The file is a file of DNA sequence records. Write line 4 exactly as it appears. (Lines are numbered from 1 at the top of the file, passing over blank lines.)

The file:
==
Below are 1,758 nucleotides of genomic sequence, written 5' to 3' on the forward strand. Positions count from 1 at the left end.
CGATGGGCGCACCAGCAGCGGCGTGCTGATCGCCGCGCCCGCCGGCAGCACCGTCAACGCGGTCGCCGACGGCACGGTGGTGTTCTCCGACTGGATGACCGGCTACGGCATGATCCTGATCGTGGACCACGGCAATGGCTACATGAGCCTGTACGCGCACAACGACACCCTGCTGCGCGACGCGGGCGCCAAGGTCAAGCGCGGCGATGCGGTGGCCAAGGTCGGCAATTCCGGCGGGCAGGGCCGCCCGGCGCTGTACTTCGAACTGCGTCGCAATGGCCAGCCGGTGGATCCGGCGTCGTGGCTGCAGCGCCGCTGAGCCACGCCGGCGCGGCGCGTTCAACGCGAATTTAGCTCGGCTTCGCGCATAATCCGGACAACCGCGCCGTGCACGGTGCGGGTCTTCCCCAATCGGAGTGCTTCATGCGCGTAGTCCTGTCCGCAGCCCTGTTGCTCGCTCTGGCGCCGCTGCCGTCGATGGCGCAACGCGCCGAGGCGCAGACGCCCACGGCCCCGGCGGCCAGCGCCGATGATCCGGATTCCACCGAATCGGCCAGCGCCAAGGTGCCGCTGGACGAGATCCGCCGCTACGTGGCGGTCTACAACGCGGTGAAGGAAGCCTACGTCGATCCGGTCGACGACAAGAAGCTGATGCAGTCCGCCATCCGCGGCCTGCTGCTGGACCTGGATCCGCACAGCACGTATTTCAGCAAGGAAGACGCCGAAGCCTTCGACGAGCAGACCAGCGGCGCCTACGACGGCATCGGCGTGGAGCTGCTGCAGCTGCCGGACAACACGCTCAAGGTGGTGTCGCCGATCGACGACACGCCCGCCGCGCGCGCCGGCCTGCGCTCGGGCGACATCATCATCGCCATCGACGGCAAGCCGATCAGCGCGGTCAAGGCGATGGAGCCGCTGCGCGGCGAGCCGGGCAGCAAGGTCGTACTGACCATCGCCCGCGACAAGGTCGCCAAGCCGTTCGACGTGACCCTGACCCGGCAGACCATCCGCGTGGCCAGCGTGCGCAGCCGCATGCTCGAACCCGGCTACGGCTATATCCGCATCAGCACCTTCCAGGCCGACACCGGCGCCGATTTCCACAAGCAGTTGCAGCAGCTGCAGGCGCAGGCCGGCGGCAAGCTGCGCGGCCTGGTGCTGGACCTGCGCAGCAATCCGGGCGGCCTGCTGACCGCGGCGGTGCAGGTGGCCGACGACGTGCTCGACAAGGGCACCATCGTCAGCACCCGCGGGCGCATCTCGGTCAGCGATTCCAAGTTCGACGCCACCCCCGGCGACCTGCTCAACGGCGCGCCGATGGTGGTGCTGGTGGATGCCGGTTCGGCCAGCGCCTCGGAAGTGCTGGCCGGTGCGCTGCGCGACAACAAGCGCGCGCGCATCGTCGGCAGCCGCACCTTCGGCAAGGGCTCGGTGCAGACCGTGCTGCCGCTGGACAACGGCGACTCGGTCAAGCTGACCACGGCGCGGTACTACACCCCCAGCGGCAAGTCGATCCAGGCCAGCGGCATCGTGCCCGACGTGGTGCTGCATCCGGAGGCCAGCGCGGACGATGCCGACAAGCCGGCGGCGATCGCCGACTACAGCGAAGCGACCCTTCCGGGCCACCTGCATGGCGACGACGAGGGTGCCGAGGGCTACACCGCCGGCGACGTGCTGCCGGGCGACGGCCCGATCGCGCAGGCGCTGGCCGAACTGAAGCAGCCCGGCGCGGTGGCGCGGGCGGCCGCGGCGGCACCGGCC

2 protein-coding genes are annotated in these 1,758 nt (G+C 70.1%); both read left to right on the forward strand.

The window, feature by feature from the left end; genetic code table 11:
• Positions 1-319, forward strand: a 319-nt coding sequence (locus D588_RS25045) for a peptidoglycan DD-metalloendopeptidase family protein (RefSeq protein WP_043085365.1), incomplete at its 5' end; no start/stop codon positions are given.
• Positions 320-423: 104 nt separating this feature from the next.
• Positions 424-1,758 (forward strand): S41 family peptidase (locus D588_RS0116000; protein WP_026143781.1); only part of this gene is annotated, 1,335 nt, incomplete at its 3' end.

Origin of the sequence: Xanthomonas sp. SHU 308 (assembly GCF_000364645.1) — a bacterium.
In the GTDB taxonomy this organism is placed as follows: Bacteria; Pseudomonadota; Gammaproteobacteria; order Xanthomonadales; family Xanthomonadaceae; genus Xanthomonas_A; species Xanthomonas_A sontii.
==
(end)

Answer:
The window, feature by feature from the left end; genetic code table 11: